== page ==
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About

Apres moi...

Journalist. Malcontent. Cutie-pie. Worry-wart.

Me and my bench in Oklahoma!

This week, on my journey through Oklahoma! at Shelby High School, I’ve been to rehearsals and gotten in on “blocking.”
Blocking is the term used to indicate what movements an actor makes on stage. So far, my blocking consist of sitting on a bench, sitting on a bench while laughing and sitting on a bench while gasping in fear.
I’m not complaining. Seriously, you should see what everyone else is doing. A good chunk of the cast is being ‘blocked’ in a rather intricate square dance. Shame on Hollywood and television for fueling the misconception that dance numbers can be spontaneous responses to stimuli. Random groups of people never break out into song and dancing, folks, just isn’t as easy as it looks.
That’s not to say the students aren’t doing a stellar job, because they are.
Another set of actors just ‘blocked’ a fight scene. I won’t ruin the details for you but after a few hiccups, the whole scene really does look like somebody just got their lights punched out.
Sometimes it’s easy for me to forget this is a high school musical. The acting can blow you away…the affected accents can be dead on…choreography can be perfect.
But, at the end of the day, it is a bunch of high school students.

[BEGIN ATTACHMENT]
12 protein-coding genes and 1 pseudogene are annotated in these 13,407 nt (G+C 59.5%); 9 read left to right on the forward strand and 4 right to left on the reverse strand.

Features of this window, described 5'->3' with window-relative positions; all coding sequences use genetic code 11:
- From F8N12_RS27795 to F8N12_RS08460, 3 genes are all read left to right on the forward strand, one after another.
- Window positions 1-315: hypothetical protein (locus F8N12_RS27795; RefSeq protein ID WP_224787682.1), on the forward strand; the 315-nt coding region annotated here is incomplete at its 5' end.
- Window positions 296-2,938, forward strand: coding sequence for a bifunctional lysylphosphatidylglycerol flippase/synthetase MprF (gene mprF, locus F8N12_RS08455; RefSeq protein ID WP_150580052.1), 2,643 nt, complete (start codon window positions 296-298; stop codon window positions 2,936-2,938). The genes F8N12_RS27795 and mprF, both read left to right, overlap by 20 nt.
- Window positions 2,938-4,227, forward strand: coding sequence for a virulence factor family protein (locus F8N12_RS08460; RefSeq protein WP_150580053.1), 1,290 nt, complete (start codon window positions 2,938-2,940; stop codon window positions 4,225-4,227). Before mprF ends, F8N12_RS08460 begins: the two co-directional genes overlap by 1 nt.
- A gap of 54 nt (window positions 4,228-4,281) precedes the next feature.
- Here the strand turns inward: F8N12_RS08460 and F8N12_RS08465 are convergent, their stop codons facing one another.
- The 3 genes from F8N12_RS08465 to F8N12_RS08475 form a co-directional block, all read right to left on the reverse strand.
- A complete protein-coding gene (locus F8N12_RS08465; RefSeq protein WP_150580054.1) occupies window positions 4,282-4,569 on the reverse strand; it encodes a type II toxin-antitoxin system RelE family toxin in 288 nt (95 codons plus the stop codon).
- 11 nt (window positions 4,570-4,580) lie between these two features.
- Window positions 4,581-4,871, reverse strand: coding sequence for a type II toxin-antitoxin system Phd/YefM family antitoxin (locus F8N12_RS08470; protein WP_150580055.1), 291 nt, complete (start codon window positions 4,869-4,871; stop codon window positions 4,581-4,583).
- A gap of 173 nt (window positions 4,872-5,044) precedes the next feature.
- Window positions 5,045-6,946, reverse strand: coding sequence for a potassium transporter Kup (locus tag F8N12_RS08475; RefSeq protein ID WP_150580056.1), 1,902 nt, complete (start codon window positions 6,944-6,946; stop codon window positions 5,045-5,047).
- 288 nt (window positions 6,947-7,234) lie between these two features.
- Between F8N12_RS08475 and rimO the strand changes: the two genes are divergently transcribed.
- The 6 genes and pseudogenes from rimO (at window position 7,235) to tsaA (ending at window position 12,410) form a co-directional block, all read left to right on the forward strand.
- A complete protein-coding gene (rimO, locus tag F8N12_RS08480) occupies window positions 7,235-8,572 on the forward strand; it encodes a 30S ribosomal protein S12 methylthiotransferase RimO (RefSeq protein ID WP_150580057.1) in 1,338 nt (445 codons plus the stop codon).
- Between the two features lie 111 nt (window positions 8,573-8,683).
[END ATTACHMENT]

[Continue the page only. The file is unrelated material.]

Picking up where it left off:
And that’s where Steve Padgett comes in. Padgett exerts just the right amount authority when handing down instruction. He is not an iron hammer but an oracle of sorts. People listen because he’s just so often right.
The students themselves seem to respond to his temperament. From my perch on my trusty, familiar bench, I’ve watched student-actors take instruction, heads bent in conference with Padgett. When they emerge from this huddle, each take their places ready to do what has to be done. The dedication and the delight are already apparent.
By Thursday, we had done blocking for the entire second act. (I’m happy to report I have sitting on a bench down to an art. A very subtle art.) Though I’m still not up on the music — that starts next week, for me — I feel less like an interloper.
All the students have been welcoming. Perhaps it isn’t unique to the ‘drama crowd’ but there is always someone ready to make you laugh. Funny voices, clever comebacks, elaborate pratfalls — all are available in the arsenals of these students. And they’re not afraid to use them.
Just don’t get caught laughing on stage…
Check out video of rehearsals (dancing and fighting!) under video section of shelbystar.com.

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